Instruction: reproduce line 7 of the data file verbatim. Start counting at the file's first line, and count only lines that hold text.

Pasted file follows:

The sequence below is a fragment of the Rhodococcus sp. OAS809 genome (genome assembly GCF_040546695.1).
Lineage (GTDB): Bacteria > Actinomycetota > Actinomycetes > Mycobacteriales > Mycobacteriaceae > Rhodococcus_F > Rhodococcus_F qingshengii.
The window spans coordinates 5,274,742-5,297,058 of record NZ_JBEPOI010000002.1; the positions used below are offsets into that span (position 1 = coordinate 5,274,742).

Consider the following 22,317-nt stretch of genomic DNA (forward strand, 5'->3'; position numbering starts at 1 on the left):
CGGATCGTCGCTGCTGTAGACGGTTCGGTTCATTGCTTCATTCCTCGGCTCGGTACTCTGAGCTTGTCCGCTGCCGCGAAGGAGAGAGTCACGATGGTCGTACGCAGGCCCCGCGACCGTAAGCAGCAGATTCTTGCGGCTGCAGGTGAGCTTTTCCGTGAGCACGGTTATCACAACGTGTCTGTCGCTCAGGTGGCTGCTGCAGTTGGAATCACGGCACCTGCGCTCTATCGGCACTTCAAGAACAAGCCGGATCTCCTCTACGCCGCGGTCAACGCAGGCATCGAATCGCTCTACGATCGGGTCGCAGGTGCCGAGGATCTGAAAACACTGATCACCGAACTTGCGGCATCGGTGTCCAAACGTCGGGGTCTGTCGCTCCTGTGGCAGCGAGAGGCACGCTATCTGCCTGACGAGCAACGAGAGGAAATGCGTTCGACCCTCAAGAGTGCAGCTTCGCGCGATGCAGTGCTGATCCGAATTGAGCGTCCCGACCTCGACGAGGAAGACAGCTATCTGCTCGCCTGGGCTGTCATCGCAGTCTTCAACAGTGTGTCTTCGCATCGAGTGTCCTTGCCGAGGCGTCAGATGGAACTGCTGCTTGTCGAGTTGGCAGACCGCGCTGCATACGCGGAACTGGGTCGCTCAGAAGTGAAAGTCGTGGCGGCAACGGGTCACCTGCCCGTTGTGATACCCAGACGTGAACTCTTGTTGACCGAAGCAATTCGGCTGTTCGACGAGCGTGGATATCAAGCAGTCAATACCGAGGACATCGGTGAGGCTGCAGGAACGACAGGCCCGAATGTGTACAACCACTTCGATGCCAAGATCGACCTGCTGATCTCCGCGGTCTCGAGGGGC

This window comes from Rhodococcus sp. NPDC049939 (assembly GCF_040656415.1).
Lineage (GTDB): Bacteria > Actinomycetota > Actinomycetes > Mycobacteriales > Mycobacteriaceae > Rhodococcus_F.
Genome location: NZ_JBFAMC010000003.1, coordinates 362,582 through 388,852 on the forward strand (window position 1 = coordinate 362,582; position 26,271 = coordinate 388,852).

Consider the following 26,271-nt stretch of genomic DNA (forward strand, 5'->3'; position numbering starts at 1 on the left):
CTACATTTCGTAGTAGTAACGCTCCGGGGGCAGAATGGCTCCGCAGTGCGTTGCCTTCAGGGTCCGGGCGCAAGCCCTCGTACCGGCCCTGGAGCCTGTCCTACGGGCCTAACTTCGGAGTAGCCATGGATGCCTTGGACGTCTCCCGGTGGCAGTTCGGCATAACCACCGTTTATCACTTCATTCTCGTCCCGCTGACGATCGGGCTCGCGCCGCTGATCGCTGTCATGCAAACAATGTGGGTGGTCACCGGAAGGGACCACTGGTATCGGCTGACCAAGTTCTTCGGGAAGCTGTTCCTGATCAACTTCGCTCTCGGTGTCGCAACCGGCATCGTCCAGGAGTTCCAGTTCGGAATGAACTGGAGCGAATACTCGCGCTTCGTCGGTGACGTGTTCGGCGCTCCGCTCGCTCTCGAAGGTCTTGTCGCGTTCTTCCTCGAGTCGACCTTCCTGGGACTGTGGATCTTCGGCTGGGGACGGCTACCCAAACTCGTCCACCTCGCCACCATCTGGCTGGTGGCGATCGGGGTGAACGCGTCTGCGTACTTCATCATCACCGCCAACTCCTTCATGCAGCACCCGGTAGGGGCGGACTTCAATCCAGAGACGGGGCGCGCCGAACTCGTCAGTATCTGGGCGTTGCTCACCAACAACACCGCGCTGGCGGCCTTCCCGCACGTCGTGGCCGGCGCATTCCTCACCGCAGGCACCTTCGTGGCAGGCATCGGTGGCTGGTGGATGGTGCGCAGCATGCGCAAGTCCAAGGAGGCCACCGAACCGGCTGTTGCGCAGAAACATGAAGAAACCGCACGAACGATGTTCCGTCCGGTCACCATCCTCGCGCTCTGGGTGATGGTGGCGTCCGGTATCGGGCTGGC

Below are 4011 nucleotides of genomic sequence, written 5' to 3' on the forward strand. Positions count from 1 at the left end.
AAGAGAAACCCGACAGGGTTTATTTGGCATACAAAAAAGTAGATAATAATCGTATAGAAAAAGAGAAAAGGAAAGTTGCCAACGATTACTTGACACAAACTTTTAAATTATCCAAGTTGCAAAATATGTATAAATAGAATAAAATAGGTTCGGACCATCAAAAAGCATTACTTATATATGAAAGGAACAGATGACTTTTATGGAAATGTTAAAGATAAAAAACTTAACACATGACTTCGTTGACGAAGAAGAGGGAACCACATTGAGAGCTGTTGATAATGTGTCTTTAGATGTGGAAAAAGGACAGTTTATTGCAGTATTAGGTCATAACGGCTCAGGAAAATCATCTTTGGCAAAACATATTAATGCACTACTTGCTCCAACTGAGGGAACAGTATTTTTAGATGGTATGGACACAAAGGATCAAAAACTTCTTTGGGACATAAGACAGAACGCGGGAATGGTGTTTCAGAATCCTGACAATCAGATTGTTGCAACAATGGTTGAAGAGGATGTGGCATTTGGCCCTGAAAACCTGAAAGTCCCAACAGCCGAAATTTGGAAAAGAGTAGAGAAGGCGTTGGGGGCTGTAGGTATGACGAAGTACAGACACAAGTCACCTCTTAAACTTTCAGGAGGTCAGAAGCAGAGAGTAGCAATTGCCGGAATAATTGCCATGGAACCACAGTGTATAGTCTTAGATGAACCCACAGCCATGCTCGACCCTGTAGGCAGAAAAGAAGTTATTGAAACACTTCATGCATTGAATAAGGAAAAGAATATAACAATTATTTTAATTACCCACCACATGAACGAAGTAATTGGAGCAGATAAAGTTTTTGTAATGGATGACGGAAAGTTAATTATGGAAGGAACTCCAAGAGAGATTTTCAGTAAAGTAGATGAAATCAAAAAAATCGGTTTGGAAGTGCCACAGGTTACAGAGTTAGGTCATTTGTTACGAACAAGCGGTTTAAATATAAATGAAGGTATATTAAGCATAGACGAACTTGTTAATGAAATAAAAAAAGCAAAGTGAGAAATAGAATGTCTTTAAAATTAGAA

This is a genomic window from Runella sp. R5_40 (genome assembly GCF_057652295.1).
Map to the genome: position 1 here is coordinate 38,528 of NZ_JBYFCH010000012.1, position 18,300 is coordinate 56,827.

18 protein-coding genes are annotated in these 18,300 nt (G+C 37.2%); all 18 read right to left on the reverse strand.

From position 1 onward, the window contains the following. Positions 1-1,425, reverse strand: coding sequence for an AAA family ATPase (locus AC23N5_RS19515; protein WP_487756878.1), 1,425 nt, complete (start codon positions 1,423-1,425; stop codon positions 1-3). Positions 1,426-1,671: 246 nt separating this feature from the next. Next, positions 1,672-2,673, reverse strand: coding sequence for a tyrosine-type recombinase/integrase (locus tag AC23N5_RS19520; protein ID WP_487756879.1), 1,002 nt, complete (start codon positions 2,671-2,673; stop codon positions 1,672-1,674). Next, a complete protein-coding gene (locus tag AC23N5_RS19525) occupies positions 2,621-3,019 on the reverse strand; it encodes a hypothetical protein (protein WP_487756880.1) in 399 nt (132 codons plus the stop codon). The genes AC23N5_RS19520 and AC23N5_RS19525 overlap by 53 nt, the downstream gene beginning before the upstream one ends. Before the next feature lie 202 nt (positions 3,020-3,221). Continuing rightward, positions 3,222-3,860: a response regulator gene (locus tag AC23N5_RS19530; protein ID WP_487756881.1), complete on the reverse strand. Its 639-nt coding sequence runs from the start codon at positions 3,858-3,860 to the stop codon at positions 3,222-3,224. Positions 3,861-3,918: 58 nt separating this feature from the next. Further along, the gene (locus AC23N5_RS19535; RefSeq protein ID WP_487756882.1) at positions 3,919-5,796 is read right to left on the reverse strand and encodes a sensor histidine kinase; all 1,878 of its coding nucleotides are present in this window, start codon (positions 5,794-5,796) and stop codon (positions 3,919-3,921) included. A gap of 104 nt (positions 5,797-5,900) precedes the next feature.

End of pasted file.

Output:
Lineage (GTDB): Bacteria > Actinomycetota > Actinomycetes > Mycobacteriales > Mycobacteriaceae > Rhodococcus_F.